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Mobile lending apps help East African entrepreneurs pay bills

Xinhua | Updated: 2021-07-27 10:01
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A visitor poses for a photo on April 15, 2019, during a new Infinix cellphone launch ceremony in Nairobi. [Photo/Xinhua]

NAIROBI-Grace Wangui wakes up early each morning to beat the traffic as she goes to buy supplies for her grocery store in a residential estate.

The 30-year-old mother of two purchases fresh vegetables from vendors at Wakulima market, Nairobi's largest wholesale market for fresh produce.

However, Wangui cannot access bank credit due to a lack of formal employment or collateral.

Instead, she relies on the numerous Chinese-owned mobile lending apps in Kenya such as Okash, Opesa and Credit Hela, which she can access through her smartphone.

"I typically make an application for a 5,000 shilling ($46) loan after I begin my journey to buy vegetables. Within five minutes I receive a message that the money had been sent to my phone," Wangui told Xinhua News Agency in early July.

Wangui has been using the Okash app to finance her daily operations since early 2020.

"The app has enabled me to have a constant cash flow and pay my suppliers on time," she added.

Kevin Mutiso, chairman of the Digital Lender Association of Kenya, said that on average the sector provides short-term loans of about $36 million per month in the east African nation.

Mutiso said that the proliferation of smartphones in the market has boosted their business as consumers can now apply for loans using mobile devices anytime and anywhere.

He added that mobile apps have the technology to assess the creditworthiness of loan applicants within a few minutes and this has revolutionized the credit industry-especially for small entrepreneurs who had previously been locked out of formal financial channels.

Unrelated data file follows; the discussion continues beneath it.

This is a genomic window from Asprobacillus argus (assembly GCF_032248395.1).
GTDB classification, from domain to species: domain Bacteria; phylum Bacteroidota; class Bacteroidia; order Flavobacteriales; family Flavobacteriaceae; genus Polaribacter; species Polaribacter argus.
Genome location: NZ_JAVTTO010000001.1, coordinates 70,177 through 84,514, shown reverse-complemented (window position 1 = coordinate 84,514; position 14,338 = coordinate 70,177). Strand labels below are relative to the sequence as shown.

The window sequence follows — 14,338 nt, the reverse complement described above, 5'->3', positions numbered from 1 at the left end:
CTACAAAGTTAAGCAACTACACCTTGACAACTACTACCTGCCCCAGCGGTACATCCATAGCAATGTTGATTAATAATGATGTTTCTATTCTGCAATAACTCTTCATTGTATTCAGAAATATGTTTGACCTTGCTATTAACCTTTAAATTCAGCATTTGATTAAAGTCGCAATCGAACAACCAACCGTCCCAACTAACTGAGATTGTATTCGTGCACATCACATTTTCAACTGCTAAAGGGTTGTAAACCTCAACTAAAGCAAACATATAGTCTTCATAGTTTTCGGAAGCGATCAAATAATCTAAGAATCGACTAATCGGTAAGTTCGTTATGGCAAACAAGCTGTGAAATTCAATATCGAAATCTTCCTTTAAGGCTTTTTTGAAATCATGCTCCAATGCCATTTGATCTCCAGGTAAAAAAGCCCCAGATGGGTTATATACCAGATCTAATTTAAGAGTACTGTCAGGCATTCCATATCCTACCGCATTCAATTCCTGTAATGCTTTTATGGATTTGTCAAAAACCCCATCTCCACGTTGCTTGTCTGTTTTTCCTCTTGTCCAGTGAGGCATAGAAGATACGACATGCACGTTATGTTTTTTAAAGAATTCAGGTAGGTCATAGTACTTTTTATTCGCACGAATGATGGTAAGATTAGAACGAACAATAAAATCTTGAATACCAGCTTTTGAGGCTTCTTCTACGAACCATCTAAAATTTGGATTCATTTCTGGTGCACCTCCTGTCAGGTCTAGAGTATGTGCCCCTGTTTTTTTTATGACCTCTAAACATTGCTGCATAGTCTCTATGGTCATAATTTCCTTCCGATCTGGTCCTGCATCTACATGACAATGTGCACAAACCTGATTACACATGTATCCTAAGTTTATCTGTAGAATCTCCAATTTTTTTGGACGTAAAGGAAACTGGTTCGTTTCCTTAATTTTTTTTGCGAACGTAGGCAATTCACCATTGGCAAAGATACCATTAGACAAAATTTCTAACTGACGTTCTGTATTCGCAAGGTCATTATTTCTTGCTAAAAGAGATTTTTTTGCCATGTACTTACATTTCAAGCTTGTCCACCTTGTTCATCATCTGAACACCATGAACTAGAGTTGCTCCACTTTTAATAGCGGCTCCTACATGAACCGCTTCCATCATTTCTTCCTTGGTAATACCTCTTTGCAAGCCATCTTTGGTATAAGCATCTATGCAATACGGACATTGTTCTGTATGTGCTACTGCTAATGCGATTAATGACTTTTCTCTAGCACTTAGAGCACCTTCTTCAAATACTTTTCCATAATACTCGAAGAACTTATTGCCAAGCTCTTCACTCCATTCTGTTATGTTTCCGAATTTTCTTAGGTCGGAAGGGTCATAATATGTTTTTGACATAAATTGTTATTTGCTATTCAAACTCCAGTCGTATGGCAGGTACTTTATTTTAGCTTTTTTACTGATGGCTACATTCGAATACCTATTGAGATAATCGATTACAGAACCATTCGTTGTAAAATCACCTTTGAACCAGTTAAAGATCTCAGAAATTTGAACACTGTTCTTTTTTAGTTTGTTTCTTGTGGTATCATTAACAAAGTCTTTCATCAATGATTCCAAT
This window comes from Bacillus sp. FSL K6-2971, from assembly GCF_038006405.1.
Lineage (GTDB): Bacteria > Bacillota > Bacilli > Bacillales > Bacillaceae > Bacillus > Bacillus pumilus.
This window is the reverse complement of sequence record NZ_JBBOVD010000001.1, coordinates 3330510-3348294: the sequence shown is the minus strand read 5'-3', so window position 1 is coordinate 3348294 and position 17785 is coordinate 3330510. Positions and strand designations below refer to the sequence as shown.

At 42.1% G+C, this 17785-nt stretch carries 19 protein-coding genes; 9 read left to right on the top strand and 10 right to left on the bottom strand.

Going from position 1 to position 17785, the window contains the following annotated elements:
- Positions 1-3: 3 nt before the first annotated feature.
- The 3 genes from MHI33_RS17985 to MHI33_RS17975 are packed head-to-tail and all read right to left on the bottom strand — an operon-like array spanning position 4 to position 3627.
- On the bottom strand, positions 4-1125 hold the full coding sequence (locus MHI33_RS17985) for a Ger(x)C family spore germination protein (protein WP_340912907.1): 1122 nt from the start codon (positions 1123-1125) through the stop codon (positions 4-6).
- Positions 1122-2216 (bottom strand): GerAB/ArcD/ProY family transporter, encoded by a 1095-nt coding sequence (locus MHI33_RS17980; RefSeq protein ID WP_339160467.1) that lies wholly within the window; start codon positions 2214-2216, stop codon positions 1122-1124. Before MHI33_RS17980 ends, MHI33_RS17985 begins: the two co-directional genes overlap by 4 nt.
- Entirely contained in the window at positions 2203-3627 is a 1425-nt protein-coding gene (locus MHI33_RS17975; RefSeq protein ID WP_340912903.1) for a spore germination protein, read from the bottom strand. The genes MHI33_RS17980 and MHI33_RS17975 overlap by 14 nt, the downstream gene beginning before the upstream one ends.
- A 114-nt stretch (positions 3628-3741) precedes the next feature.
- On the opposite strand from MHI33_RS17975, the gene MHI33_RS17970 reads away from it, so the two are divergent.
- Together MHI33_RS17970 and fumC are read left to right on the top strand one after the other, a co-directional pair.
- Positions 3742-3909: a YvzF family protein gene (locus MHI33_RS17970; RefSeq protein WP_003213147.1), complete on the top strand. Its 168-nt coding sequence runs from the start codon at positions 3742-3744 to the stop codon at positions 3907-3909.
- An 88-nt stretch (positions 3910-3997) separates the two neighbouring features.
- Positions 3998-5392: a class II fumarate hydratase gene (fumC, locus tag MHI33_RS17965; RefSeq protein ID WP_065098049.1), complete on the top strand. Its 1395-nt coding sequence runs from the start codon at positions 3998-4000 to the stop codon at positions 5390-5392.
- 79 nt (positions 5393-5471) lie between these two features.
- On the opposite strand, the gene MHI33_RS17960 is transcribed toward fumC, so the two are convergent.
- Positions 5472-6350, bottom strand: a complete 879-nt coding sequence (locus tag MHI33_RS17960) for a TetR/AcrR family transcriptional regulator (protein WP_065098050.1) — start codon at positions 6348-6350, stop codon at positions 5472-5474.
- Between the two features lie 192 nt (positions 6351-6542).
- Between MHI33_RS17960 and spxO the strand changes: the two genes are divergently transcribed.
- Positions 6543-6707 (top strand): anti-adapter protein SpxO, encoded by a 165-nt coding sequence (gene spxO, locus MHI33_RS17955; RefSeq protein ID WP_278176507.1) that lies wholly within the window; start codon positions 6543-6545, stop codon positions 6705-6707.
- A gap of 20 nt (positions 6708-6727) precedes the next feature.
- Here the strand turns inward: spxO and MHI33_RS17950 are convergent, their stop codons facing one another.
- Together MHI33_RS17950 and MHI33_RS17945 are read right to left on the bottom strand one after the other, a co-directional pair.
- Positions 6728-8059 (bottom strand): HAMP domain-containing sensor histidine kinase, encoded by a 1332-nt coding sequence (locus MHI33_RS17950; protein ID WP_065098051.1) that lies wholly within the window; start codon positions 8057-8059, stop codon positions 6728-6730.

According to the DLAK, there are currently 6 million digital loan customers in Kenya.

Catherine Aloo operates a small fish business in the bustling Mathare informal settlement located in the east of the capital of Nairobi.

Aloo said that she uses the Credit Hela app to access quick cash to meet her daily needs.

"Most of my customers take my fish on credit and pay at the end of the month, and this leaves me cash strapped. So I depend on mobile loans as I wait for payment from my clients," she added.

The fishmonger noted that without assets to use as security to access a bank loan, she relies on digital mobile lending platforms for credit.

Gideon Okeyo is a street vendor who sells belts for a living in Nairobi's upmarket Gigiri area.

Okeyo said that his business model is viable due to his access to mobile digital platforms that provide short-term loans within a few minutes.

"I take a loan of $30 in the morning and with the proceeds, I purchase leather belts from a wholesale shop in town, which I sell to middle-class clients by evening so that I can repay the loan on the same day," he said.

Okeyo has been using the Opesa mobile app and he hopes to increase his credit limit by repaying his microloans on time.

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